WASHINGTON (AP) — Rejecting pleas to save CIT Group Inc., the Obama administration decided that the possible loss of the nation’s biggest lender
for entrepreneurs and minority-owned businesses did not warrant tapping
a politically unpopular bailout program financed by taxpayers.

In
the end, the administration said CIT did not meet the standards for
aid. It was financially hobbled after a weeklong downward spiral of
borrowers drawing down credit lines and creditors pulled their backing.
The firm’s solvency also was in doubt as the loans on its books lost
value.

Unlike Detroit automakers that were bailed out, CIT was
not backed by powerful labor unions that could mobilize voters ahead of
midterm congressional elections next year. And CIT’s lobbying push for
federal help paled in comparison to big Wall Street firms that received
a taxpayer handout last fall.

“The reason CIT didn’t get rescued
is because it didn’t have enough clout,” said Jonathan Macey, deputy
dean of Yale Law School and author of a book on Sweden’s bank bailout.
“If they had just had a few more labor unions and special interest
groups, they might have (been saved), and that’s extremely
discouraging.”

Sen. Evan Bayh, an Indiana Democrat who serves on
both the Senate banking and small business committees, said in an
Associated Press interview that the decision may not look so good
politically, but he defended the administration’s action.

“While
it may have appeared to some that they were helping the big guys, it
was actually their concern for the broader economy and the little guy
that was driving their decision,” Bayh said. “Now the optics here a bit
more difficult, but I’m sure it’s still the merits that are driving
this decision. You’ve got to remember that taxpayers are the little
guy, too.”

CIT, whose borrowers include restaurant franchises,
airlines and clothing stores, had already received $2.3 billion from
the government’s $700 billion Troubled Asset Relief Program. In recent
months, it had already begun cutting back on lending. Absent a deal
with private equity or bondholders to strengthen the firm’s equity, CIT
will likely file for bankruptcy protection.

A Treasury
spokeswoman said regulators had hoped to rescue CIT with the same
lifelines it had offered other firms, including money from the
financial bailout or a brokered deal with another lender. But she said the company failed to shore up its position, including raising private capital.

Giving
CIT more money after its initial capital injection in December would
have meant throwing good money after bad, she said, adding that
Treasury is exploring options for recovering some of the taxpayer money
should CIT file for bankruptcy protection.

After spending tens of
billions of dollars on banks, automakers and insurance firms, the
administration’s decision marked the first time it set a limit on the
types of institutions it deems too big and too interconnected to be
allowed to fail.

“You have to be glad for any line at all — that
the government and the taxpayers are not prepared to rescue any
financial institution under all circumstances,” said Rob Shapiro, a
former economic adviser to President Bill Clinton and chairman of
Sonecon, an economic-consulting firm.

“The president, when he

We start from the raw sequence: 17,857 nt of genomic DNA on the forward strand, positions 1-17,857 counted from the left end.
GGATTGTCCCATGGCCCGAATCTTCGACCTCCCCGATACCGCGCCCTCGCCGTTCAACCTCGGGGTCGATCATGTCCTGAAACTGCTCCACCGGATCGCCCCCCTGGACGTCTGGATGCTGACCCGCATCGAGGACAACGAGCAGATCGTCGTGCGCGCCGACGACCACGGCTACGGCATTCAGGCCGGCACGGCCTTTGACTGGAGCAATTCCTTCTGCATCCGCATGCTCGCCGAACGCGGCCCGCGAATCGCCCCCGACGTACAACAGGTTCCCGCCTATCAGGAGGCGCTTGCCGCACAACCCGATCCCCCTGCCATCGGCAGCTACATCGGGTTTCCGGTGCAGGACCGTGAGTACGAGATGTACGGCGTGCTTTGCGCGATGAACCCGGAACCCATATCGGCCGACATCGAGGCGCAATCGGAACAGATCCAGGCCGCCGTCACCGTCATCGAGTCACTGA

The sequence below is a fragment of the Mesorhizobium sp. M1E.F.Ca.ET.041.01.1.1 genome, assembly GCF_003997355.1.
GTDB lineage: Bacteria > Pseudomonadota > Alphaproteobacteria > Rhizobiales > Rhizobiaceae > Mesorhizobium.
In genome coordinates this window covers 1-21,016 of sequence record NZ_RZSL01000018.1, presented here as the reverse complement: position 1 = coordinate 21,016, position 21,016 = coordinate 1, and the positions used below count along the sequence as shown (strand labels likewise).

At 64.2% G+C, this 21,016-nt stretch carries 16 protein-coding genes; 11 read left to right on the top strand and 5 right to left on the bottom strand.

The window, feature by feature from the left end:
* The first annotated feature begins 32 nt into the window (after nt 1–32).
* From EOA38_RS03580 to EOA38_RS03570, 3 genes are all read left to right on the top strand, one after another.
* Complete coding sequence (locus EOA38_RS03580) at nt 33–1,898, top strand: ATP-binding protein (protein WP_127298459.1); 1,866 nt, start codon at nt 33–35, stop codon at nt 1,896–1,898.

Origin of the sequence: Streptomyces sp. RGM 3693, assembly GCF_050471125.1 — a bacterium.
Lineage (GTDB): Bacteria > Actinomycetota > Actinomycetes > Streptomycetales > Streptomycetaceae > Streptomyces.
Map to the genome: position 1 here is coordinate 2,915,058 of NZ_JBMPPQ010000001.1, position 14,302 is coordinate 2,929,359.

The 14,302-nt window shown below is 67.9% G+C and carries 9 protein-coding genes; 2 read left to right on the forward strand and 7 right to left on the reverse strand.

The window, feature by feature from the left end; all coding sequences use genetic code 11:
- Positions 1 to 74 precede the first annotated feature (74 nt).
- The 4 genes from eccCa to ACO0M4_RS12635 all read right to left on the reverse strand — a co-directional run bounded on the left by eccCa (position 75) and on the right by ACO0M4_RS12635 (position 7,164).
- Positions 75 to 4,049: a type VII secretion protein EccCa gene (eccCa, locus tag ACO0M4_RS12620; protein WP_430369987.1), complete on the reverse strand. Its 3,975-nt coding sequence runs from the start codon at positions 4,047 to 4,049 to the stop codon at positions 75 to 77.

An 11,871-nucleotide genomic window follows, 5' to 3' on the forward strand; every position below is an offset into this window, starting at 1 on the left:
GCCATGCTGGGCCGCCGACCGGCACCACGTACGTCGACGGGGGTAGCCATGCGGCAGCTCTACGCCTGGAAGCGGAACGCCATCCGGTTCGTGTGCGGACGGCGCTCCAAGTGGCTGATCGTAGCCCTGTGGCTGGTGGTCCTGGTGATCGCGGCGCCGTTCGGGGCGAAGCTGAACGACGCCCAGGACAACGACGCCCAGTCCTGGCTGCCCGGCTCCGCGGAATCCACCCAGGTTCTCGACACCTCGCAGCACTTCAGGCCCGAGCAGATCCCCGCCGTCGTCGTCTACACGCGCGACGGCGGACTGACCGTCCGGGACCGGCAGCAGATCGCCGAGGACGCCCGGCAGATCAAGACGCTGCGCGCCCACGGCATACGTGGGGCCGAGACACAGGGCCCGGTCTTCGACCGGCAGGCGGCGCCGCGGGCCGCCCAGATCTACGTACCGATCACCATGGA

came into office, was clear that he would have a very high standard for
what companies received assistance from the federal government, from
American taxpayers,” White House spokesman Bill Burton said. “A lot of
that had to do with whether or not they could show themselves to be
sustainable in the long term.”

Still, cutting off CIT from more
federal aid marked a “significant turning point” in the government’s
policy, said Douglas Elliott, a fellow at the Brookings Institution and
a former investment banker.

“It sends a message,” he said. “There will be plenty of other lenders
that will feel they have to raise capital as quickly as possible and
that they have to be less picky about the terms. You don’t feel that
pressure when you think the government will rescue you.”

The
decision came amid growing antipathy toward the administration’s
financial policies from both liberals and free-market conservatives,
who say government interference has either perpetuated risk-taking or
failed to unclog credit. Moreover, large earnings reports by firms that
had received government assistance, such as Goldman Sachs Group Inc.
and JPMorgan Chase & Co., were creating an even more sour
environment.

“CIT going belly up is obviously a bad thing,” said
Rep. Jeb Hensarling, a Texas Republican who sits on the House Financial
Services Committee and on a panel that oversees the bailout program.
“But the only thing worse than not bailing out CIT is bailing out CIT.”

Some
financial analysts said CIT’s failure to get a bailout shows the
government is still picking winners and losers in the economy.

Goldman
Sachs, for instance, has benefited greatly from having access to a
Federal Deposit Insurance Corp. program that guarantees newly issued
debt. That’s the same program that CIT had sought and was ultimately
denied access to.

The result: By protecting large institutions
and not small ones, “the too-big-to-fail problem gets worse,” said
Simon Johnson, a former chief economist with the International Monetary
Fund and now a professor at the Massachusetts Institute of Technology’s
Sloan School of Management.

“We can expect to see is that the big
guys are going to keep getting bigger and the small guys are going to
have to clean up their acts or go bankrupt,” he said.


Only subscribers are eligible to post comments. Please subscribe or to participate in the conversation. Here’s why.

Use the form below to reset your password. When you've submitted your account email, we will send an email with a reset code.